Academic journal article Oregon Historical Quarterly

Charity and the "Tramp": Itinerancy, Unemployment, and Municipal Government from Coxey to the Unemployed League

Academic journal article Oregon Historical Quarterly

Charity and the "Tramp": Itinerancy, Unemployment, and Municipal Government from Coxey to the Unemployed League

Article excerpt

What is a tramp? What a world of meaning is conveyed by the word "tramp!" Do you ever stop to think of these outcasts of society? Do you ever consider what is the cause of the existence of these often despised human beings? Doomed to walk from place to place depending upon the charity of their brothers, can you conceive of a more miserable or humiliating existence? Friendless, horseless, forlorn, despised! Ah, that humanity would awaken from its lethargic state, and arouse to a true understanding of the "tramp" question! What a mockery to behold a strong, able-bodied willing individual in a land of abundance seeking in vain for an opportunity to work to sustain life!

--Tacoma Sun, 1894

Up and down our Pacific Coast floats a motley band of vagabonds. The criminal, the tramp, in many cases the wandering, shiftless, working-man, make common protest against any useful labor and boycott it as far as they can. The result is inevitable. The progress of the Coast Communities is retarded, and the men bring sorrow and poverty upon themselves and trouble and damage upon all they come in contact with.

--Thomas Strong, 1910 address to Associated Charities of Portland

THE FORCES THAT ALTERED the late-nineteenth-century Pacific North-west landscape--the rise of agribusiness, the expansion of the rail network, increased irrigation, technological advances in lumbering--affected more than the region's ecology and economy. An army of itinerant laborers, only nominally tied to a particular place or occupation, was swept up into industrial capitalism's westward expansion, which one historian has described as creating "a world perpetually in the process of becoming, of reforming, and seemingly functioning (at times) on the edge of chaos." (1) As the "great natural-resource reservoir" and "investment arena" for American and European capital, the West was intimately connected to fluctuations in international markets, a situation that led to uncontrolled enthusiasm and expansion one moment and empty mining, construction, and logging camps the next. Itinerancy was a laborer's response to an economic system dominated by frequent bouts of unemployment and idleness, harsh working and living conditions, a cut-and-run mentality, and an uneven distribution of power. In other words, itinerancy was a creation as well as an individual response to the introduction of industrial capitalism in the Pacific Northwest (2).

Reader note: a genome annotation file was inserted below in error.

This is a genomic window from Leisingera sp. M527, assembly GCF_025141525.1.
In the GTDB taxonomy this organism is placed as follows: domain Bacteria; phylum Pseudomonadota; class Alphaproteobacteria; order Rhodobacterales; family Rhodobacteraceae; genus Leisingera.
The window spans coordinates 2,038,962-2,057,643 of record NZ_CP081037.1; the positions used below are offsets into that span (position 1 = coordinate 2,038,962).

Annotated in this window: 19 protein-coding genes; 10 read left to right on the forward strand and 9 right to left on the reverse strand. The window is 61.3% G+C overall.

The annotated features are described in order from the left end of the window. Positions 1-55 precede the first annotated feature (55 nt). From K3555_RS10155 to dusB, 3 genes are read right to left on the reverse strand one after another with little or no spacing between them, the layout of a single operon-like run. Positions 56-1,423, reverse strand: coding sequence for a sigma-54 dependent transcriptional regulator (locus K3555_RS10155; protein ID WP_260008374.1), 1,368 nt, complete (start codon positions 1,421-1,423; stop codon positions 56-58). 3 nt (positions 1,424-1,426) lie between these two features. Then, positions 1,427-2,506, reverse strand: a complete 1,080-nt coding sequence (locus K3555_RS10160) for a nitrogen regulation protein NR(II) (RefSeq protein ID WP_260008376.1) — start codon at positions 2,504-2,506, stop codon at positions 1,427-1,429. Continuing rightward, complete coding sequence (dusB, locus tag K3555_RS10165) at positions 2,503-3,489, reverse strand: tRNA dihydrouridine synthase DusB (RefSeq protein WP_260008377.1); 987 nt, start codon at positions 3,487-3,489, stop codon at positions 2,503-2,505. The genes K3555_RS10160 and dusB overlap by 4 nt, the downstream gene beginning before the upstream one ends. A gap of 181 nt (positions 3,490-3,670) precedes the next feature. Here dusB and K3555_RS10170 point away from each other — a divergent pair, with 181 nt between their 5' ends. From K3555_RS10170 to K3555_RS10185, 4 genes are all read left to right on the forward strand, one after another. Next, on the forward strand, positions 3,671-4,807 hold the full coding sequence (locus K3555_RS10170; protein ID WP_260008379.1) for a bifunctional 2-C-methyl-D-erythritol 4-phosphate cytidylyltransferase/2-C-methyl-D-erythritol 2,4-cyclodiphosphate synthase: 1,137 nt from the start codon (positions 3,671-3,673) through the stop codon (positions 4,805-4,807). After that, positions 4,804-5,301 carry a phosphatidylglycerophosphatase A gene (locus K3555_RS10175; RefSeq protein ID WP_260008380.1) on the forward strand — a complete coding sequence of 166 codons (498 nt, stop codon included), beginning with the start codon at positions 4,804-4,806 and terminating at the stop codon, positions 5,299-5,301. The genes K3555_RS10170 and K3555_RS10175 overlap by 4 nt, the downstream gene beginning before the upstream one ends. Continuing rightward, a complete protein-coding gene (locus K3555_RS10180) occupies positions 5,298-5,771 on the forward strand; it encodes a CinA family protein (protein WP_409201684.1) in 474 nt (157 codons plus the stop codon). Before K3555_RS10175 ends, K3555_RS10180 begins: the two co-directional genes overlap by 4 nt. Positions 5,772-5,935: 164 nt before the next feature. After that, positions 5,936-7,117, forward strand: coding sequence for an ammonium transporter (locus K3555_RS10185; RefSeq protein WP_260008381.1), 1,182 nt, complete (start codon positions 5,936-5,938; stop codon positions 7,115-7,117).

Dependent on these distant and frequently unstable markets, the region's dominant industries--mining, lumbering, and agriculture--could one moment draw thousands of job-seekers into a particular region and the next release thousands onto a job market with few alternatives other than continued unemployment or geographic relocation. Most of these western industries were also seasonal in nature, requiring massive amounts of labor in some seasons and needing far less in others. In confronting the region's unusual geography of labor mobility, workers had few options--change their occupation, change their location, or bide their time living in one of the Pacific Northwest's emerging Skid Road districts (3).

FACING LIMITED JOB PROSPECTS in hinterland work camps during economic downturns, itinerant laborers--predominantly single men, young, and native-born or from older immigrant families--headed to the region's urban centers to find temporary employment, cheap accommodations, relief from dangerous and monotonous employment, and a wider variety of charity options. In these urban centers, the region's seasonally unemployed rubbed shoulders with the truly itinerant "tramps," the city's underemployed and laboring masses, and other denizens that serviced and preyed on laborers in the region's Skid Roads. Within this largely male world, laborers and reformers were continually negotiating the construction of gender, class, sexual, and racial norms. (4)

In addition to providing affordable food and housing options, informal charity resources (such as free lunches), employment information, and places to sleep, cities such as Portland possessed an expanding formal charity network. …

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